Hearst, Meredith Try Web-to-Print Titles

MEDIAWEEK
By Lucia Moses
Is reverse publishing becoming a growing trend for magazines? Normally, magazines launch Web sites from print brands. But Hearst is going in the opposite direction with the launch of Light & Delish, a bookazine based on content from Delish, a food site it launched in 2008 with MSN.

Meredith, meanwhile, is moving forward with a magazine it tested last year based on Mixing Bowl, an online social network it built around food. Meredith published a second issue of Mixing Bowl.com magazine last week and plans to do another this year while exploring other such affinity-based titles.

In Hearst’s case, Light & Delish will hit stores Feb. 2 with a distribution of 300,000. Priced at a $9.99 cover price, the bookazine is meant to be consumer driven, although it will carry three paid ads from Kraft, which was a launch sponsor of Delish.

Light & Delish is one of several bookazines the company plans to create this year as it looks for low-cost ways to serve up new revenue. Hearst published three bookazines in 2009, based on Good Housekeeping and Country Living, and expects to do at least four this year based on its existing magazines and Web-only brands, which include RealBeauty.com, RealAge.com and Kaboodle.com. Hearst also hopes to turn Light & Delish into a series.

At a time when it’s hard to whip up excitement for magazine advertising, it’s fitting that Hearst sees print as a way to feed its online growth rather than the other way around. Just a year after launch, Delish ranked No. 9 among food sites with 3.6 million unique visitors in December 2009, per Nielsen Online, and the company is eager to fuel that growth.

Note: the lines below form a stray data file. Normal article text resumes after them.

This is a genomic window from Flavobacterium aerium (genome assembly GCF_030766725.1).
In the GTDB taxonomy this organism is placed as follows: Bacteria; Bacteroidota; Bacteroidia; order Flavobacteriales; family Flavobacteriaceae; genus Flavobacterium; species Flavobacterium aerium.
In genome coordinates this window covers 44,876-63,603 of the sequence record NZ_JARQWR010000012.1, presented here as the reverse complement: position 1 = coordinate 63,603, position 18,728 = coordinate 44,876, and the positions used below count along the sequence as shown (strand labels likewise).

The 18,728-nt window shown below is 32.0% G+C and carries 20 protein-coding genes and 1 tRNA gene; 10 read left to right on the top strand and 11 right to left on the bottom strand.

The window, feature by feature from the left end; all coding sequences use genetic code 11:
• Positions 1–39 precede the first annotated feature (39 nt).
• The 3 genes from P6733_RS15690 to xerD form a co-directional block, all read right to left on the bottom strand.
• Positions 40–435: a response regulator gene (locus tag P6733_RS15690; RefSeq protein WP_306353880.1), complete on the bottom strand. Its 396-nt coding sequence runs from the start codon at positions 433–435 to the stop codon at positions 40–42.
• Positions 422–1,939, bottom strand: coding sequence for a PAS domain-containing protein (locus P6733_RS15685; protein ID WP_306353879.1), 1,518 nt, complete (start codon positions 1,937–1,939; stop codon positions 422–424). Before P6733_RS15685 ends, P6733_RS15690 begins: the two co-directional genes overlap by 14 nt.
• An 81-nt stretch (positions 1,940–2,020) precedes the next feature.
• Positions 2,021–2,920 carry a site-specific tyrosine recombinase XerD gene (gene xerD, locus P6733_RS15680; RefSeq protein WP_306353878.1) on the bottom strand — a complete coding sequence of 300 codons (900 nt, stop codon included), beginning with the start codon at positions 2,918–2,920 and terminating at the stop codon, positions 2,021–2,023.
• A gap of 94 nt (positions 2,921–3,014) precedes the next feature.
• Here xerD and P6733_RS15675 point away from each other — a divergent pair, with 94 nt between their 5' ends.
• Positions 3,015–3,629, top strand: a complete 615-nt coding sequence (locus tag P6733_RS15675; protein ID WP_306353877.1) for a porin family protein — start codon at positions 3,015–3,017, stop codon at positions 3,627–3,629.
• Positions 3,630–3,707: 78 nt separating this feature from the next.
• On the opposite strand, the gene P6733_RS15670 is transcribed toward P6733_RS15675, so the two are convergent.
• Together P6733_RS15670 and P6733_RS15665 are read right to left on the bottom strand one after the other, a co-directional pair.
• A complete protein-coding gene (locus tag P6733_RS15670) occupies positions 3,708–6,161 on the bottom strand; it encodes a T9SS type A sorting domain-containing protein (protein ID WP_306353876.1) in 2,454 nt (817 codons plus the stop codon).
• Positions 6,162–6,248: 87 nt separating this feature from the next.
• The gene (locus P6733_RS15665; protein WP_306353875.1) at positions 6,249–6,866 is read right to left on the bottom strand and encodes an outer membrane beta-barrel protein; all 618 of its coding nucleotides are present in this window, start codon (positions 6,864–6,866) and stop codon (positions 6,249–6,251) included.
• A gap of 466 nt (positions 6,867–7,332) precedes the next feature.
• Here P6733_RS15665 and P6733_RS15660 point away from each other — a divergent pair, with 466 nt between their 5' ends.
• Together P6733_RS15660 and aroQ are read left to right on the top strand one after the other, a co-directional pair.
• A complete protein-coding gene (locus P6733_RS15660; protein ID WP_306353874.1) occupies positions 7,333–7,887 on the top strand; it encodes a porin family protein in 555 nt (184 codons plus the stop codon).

Meanwhile, Hearst saw double-digit ad-page declines last year across its magazines like O, the Oprah Magazine; Harper’s Bazaar; and Cosmopolitan. The bookazine also is seen as a way to promote Hearst’s other brands like Good Housekeeping and Country Living, where many of the publication’s recipes come from.

In a lean economy, the low production cost of such publications is also part of their appeal. Mixing Bowl.com drew its content from user-submitted recipes on the site, which launched in January 2009, and was able to make a profit on the first issue, despite the absence of ad support.

“This is really rewarding the community members and celebrating them and saying, ‘Your recipes are appearing in a magazine,’” said Dan Hickey, vp of digital content for Meredith.

Light & Delish’s recipes come from Delish, whose content is mainly repurposed from other Hearst brands. “It’s a way to repackage content in a way that’s meaningful to the reader,” said Susan Schulz, who is overseeing the bookazine effort as special projects editor for Hearst. “We’re sitting on such great content. We’ve found success and repurposing it on the Web, and there are other ways to repurpose it. We’re always looking for revenue streams—and low-cost revenue streams.”

Jeff Fischer, senior vp, managing director of the print activation group at Universal McCann, said the success of ESPN Magazine, which started as a nonprint brand, bodes well for the approach. “In a digital age, it makes a lot of sense for a digital brand to be a launch pad for a print spinoff,” he said.

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